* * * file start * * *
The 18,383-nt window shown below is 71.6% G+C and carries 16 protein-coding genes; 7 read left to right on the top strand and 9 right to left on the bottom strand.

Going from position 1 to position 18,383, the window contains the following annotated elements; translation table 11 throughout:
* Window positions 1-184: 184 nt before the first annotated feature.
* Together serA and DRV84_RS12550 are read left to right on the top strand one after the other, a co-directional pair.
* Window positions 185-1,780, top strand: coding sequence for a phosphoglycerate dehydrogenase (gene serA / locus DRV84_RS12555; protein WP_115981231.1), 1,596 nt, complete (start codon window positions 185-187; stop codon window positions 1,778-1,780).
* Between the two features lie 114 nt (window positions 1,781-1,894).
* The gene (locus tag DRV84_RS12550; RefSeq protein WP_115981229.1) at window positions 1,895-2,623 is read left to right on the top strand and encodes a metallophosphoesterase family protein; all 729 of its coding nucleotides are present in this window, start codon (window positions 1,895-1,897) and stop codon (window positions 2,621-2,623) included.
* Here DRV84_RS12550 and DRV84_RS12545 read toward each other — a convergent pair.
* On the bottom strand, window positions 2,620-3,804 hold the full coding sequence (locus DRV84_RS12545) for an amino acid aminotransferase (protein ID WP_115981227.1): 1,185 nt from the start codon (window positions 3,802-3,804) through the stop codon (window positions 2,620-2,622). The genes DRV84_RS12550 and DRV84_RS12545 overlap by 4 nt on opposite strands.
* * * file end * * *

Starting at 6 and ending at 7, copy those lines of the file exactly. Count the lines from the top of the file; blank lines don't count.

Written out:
* Between the two features lie 114 nt (window positions 1,781-1,894).
* The gene (locus tag DRV84_RS12550; RefSeq protein WP_115981229.1) at window positions 1,895-2,623 is read left to right on the top strand and encodes a metallophosphoesterase family protein; all 729 of its coding nucleotides are present in this window, start codon (window positions 1,895-1,897) and stop codon (window positions 2,621-2,623) included.